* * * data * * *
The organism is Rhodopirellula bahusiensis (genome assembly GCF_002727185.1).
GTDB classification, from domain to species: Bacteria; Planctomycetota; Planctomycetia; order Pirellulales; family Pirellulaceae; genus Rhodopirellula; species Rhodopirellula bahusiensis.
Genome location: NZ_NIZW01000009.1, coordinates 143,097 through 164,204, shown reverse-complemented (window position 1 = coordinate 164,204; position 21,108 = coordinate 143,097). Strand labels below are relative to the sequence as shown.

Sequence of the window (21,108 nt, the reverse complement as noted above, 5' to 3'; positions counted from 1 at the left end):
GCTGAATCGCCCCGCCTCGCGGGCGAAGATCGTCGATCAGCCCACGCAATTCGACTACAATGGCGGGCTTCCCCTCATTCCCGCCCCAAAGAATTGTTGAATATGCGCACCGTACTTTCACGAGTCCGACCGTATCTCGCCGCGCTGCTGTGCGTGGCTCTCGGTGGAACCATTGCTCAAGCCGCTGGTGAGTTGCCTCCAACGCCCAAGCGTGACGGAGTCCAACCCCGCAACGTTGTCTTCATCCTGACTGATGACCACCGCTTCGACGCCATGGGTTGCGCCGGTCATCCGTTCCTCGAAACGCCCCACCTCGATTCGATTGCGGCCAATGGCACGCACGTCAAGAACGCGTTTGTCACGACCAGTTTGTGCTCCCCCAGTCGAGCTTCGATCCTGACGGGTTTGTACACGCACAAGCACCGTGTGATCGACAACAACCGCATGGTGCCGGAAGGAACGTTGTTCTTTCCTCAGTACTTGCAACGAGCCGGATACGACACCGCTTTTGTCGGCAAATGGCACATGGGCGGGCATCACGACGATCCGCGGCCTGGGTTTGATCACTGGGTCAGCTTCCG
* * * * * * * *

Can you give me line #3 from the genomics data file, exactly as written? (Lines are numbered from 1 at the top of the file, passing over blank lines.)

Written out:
Genome location: NZ_NIZW01000009.1, coordinates 143,097 through 164,204, shown reverse-complemented (window position 1 = coordinate 164,204; position 21,108 = coordinate 143,097). Strand labels below are relative to the sequence as shown.